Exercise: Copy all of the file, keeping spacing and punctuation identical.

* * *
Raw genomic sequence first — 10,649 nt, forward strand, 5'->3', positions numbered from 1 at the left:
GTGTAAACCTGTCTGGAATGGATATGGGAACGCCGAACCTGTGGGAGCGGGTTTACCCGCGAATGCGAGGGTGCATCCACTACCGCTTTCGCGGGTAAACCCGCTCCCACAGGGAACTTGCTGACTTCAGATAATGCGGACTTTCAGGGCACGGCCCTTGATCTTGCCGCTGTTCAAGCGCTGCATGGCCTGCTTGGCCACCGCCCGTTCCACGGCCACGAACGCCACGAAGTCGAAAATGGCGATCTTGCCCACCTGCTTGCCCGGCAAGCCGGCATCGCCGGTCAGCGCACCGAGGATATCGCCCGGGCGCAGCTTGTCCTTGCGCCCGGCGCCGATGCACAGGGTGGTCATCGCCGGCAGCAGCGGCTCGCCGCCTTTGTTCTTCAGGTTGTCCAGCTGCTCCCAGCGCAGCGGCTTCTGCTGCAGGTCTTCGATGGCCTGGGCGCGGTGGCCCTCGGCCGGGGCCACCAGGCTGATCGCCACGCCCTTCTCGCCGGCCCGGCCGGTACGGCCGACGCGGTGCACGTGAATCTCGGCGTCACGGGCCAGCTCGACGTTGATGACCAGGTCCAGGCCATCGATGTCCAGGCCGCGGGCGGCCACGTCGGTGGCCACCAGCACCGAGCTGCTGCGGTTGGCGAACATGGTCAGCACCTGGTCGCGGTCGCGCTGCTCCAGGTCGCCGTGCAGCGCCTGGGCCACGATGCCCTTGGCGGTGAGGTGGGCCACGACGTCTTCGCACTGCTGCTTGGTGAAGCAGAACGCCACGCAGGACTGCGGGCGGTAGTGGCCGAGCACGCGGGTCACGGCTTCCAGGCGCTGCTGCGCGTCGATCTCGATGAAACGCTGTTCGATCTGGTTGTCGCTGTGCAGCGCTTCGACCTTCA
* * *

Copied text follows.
Raw genomic sequence first — 10,649 nt, forward strand, 5'->3', positions numbered from 1 at the left:
GTGTAAACCTGTCTGGAATGGATATGGGAACGCCGAACCTGTGGGAGCGGGTTTACCCGCGAATGCGAGGGTGCATCCACTACCGCTTTCGCGGGTAAACCCGCTCCCACAGGGAACTTGCTGACTTCAGATAATGCGGACTTTCAGGGCACGGCCCTTGATCTTGCCGCTGTTCAAGCGCTGCATGGCCTGCTTGGCCACCGCCCGTTCCACGGCCACGAACGCCACGAAGTCGAAAATGGCGATCTTGCCCACCTGCTTGCCCGGCAAGCCGGCATCGCCGGTCAGCGCACCGAGGATATCGCCCGGGCGCAGCTTGTCCTTGCGCCCGGCGCCGATGCACAGGGTGGTCATCGCCGGCAGCAGCGGCTCGCCGCCTTTGTTCTTCAGGTTGTCCAGCTGCTCCCAGCGCAGCGGCTTCTGCTGCAGGTCTTCGATGGCCTGGGCGCGGTGGCCCTCGGCCGGGGCCACCAGGCTGATCGCCACGCCCTTCTCGCCGGCCCGGCCGGTACGGCCGACGCGGTGCACGTGAATCTCGGCGTCACGGGCCAGCTCGACGTTGATGACCAGGTCCAGGCCATCGATGTCCAGGCCGCGGGCGGCCACGTCGGTGGCCACCAGCACCGAGCTGCTGCGGTTGGCGAACATGGTCAGCACCTGGTCGCGGTCGCGCTGCTCCAGGTCGCCGTGCAGCGCCTGGGCCACGATGCCCTTGGCGGTGAGGTGGGCCACGACGTCTTCGCACTGCTGCTTGGTGAAGCAGAACGCCACGCAGGACTGCGGGCGGTAGTGGCCGAGCACGCGGGTCACGGCTTCCAGGCGCTGCTGCGCGTCGATCTCGATGAAACGCTGTTCGATCTGGTTGTCGCTGTGCAGCGCTTCGACCTTCA